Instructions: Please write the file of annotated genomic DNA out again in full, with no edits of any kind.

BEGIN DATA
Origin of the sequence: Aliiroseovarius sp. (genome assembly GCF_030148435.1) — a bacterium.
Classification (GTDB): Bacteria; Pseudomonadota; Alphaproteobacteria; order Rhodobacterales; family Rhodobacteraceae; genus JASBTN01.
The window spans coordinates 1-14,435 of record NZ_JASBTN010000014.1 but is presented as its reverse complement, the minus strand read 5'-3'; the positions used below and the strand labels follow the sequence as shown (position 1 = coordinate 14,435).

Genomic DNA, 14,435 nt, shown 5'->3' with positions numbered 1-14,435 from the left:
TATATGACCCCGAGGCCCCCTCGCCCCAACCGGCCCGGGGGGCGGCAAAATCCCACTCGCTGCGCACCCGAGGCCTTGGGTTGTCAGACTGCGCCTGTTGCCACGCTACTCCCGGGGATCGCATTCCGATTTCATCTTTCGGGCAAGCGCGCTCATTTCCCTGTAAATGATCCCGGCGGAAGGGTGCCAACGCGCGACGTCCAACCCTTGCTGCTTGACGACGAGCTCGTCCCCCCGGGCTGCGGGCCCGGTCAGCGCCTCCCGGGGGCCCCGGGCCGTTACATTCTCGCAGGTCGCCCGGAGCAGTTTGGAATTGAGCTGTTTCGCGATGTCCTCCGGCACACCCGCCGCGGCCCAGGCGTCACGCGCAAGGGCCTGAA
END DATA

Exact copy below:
Origin of the sequence: Aliiroseovarius sp. (genome assembly GCF_030148435.1) — a bacterium.
Classification (GTDB): Bacteria; Pseudomonadota; Alphaproteobacteria; order Rhodobacterales; family Rhodobacteraceae; genus JASBTN01.
The window spans coordinates 1-14,435 of record NZ_JASBTN010000014.1 but is presented as its reverse complement, the minus strand read 5'-3'; the positions used below and the strand labels follow the sequence as shown (position 1 = coordinate 14,435).

Genomic DNA, 14,435 nt, shown 5'->3' with positions numbered 1-14,435 from the left:
TATATGACCCCGAGGCCCCCTCGCCCCAACCGGCCCGGGGGGCGGCAAAATCCCACTCGCTGCGCACCCGAGGCCTTGGGTTGTCAGACTGCGCCTGTTGCCACGCTACTCCCGGGGATCGCATTCCGATTTCATCTTTCGGGCAAGCGCGCTCATTTCCCTGTAAATGATCCCGGCGGAAGGGTGCCAACGCGCGACGTCCAACCCTTGCTGCTTGACGACGAGCTCGTCCCCCCGGGCTGCGGGCCCGGTCAGCGCCTCCCGGGGGCCCCGGGCCGTTACATTCTCGCAGGTCGCCCGGAGCAGTTTGGAATTGAGCTGTTTCGCGATGTCCTCCGGCACACCCGCCGCGGCCCAGGCGTCACGCGCAAGGGCCTGAA